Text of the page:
JUN 1988 ND Tiwari, INC
DEC 1989 Mulayam Singh Yadav, Lok Dal with support from BJP, then Congress
JUN 1991 Kalyan Singh, BJP
DEC 1992 President’s Rule
DEC 1993 Mulayam Singh Yadav,Samajwadi Party with support from BSP, Congress and Janta Dal
JUN 1995 Mayawati
BSP with support of BJP
OCT 1995 President’s Rule
MAR 1997 Mayawati, BSP with BJP support
SEPT 1997 Kalyan Singh, BJP with BSP support for 28 days
FEB 1998 Jagdambika Pal, INC with SP support (CM for one day)
FEB 1998 Kalyan Singh, BJP with support of Uttar Pradesh Loktantrik Congress
NOV 1999 Ram Prakash Gupta, BJP
OCT 2000 Rajnath Singh, BJP
MAR 2002 President’s Rule
MAY 2002 Mayawati, BSP with BJP support
AUG 2003 Mulayam Singh Yadav, SP with support of BSP defectors and Independents
MAY 2007 Mayawati, BSP
Why should one be inordinately hard on the Mulayam and Mayawati governments, one might argue. Perhaps because one had hoped that these creations of the non-elites would be the desperately needed vehicle of change and affirmative social action. Mayawati’s landslide victory in 2007 was, in particular, a moment of great hope. But hope seems to have by-passed UP. As SR Darapuri, a Dalit and former IG, Police and Republican Party veteran, says, “She has wrecked the whole Dalit movement. Brahmins hold all the levers of power in her government, Dalits have no place there. After all this upheaval, we are back to status quo. Fed up of her corruptions, Dalits are going to start migrating back to the old Brahminical parties — the Congress and BJP. That is the tragedy. Mayawati is the anti-Obama of India.”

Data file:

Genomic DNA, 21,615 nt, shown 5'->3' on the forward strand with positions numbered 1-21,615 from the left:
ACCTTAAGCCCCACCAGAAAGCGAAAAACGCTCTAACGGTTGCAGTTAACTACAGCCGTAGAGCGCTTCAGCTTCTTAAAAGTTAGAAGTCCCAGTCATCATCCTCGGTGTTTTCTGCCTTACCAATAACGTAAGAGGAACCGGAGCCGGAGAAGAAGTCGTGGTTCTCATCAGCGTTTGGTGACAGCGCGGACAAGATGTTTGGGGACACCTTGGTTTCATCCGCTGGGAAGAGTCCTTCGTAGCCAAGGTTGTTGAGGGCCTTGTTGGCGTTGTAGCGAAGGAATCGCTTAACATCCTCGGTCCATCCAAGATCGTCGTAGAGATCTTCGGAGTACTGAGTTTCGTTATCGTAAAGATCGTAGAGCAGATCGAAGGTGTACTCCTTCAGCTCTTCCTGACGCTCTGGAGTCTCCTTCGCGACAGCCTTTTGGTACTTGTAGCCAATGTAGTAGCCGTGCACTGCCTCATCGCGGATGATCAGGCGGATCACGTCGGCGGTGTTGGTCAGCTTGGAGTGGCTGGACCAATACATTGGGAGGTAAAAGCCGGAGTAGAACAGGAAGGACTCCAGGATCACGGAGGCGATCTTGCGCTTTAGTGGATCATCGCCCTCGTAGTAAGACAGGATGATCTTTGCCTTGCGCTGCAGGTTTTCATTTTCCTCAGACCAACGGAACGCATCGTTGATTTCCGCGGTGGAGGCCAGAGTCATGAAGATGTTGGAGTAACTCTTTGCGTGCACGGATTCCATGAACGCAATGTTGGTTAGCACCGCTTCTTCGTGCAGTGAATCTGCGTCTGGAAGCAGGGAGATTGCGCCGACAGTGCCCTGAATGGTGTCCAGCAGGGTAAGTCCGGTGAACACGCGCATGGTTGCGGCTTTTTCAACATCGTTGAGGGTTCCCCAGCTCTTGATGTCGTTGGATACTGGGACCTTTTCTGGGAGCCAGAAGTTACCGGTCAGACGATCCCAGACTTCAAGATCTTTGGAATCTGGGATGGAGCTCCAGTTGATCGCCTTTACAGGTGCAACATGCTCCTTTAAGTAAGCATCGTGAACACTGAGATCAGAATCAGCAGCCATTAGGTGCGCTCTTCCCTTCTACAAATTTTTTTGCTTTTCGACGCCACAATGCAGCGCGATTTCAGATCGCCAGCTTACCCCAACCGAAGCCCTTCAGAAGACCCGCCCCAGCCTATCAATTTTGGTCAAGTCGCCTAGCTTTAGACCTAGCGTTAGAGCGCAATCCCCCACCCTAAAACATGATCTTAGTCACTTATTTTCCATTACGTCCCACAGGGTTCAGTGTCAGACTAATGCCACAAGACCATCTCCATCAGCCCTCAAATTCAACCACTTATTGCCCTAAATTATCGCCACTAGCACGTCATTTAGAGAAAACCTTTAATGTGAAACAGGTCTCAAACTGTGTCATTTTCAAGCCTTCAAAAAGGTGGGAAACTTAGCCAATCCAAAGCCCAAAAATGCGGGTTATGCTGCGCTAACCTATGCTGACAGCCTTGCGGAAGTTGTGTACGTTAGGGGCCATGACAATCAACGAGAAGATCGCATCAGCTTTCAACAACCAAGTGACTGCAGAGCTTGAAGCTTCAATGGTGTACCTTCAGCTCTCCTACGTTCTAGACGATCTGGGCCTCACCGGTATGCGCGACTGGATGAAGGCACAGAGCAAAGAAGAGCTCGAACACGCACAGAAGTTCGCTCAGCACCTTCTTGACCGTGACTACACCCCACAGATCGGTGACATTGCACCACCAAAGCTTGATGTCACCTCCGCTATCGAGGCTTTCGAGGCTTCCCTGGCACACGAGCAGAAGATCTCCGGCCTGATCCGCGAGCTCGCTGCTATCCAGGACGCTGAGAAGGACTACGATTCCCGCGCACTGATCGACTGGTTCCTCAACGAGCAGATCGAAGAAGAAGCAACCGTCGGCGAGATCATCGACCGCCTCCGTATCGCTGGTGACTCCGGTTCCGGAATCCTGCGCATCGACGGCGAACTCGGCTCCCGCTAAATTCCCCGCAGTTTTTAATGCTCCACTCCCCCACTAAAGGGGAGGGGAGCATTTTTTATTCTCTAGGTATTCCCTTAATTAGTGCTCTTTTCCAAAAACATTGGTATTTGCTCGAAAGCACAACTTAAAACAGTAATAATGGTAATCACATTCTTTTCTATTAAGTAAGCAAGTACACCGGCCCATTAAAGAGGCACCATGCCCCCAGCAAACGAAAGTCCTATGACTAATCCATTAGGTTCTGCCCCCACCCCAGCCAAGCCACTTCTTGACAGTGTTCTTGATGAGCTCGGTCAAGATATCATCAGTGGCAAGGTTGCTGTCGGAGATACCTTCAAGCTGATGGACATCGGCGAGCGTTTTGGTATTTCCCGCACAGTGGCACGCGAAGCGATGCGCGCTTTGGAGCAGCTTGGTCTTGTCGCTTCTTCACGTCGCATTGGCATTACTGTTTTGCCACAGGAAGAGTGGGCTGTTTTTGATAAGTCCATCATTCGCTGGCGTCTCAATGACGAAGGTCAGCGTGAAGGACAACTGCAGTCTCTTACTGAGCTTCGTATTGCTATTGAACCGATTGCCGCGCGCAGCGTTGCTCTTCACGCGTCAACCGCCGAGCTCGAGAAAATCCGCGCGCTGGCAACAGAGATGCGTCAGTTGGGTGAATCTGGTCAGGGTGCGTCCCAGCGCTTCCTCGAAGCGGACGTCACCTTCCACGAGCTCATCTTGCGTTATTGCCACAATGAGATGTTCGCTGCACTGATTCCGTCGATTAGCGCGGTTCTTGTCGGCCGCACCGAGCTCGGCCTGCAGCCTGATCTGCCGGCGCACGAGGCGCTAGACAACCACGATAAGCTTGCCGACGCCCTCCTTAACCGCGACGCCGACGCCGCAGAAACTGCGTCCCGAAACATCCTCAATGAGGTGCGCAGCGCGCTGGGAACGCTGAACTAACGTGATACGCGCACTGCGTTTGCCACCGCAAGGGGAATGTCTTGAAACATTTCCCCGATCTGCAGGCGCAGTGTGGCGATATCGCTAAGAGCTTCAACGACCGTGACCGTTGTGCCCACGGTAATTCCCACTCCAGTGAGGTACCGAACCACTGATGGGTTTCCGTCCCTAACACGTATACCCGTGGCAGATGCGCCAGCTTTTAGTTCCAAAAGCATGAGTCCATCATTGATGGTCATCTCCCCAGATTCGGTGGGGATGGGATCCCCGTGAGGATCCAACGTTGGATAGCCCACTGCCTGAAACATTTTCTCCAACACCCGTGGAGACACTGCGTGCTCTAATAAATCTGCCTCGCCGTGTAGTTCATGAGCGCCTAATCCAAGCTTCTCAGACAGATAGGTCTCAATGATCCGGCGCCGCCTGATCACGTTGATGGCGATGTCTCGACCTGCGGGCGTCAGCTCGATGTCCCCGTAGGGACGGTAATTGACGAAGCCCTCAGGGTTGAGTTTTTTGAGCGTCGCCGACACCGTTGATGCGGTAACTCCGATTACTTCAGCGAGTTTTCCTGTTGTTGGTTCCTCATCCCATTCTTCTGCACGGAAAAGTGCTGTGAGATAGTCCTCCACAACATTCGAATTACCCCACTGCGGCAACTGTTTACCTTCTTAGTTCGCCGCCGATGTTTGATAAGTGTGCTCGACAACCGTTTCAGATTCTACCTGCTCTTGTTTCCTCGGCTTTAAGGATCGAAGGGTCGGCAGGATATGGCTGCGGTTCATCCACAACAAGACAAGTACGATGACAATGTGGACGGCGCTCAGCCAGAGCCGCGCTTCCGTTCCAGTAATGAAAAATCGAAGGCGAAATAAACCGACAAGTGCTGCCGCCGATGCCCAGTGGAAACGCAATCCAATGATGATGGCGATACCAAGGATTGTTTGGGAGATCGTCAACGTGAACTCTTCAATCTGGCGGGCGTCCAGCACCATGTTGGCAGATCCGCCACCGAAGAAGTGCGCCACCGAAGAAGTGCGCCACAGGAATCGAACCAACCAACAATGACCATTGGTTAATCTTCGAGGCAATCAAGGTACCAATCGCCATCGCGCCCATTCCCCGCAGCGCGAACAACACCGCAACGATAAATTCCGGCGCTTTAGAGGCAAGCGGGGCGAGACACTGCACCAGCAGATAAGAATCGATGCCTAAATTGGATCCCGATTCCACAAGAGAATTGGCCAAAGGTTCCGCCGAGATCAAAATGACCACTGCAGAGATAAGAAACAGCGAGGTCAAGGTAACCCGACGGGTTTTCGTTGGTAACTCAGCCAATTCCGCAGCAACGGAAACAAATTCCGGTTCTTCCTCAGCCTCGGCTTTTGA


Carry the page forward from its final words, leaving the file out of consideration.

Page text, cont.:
But perhaps betrayals have their place in the scheme of things. If caste politics cease to deliver on promises, perhaps — just perhaps — UP might be on its way towards where Madhya Pradesh and neighbouring Bihar are heading now — a place where governance, not identity, is the new mantra. A place where little Sonia will not have to lie about her school.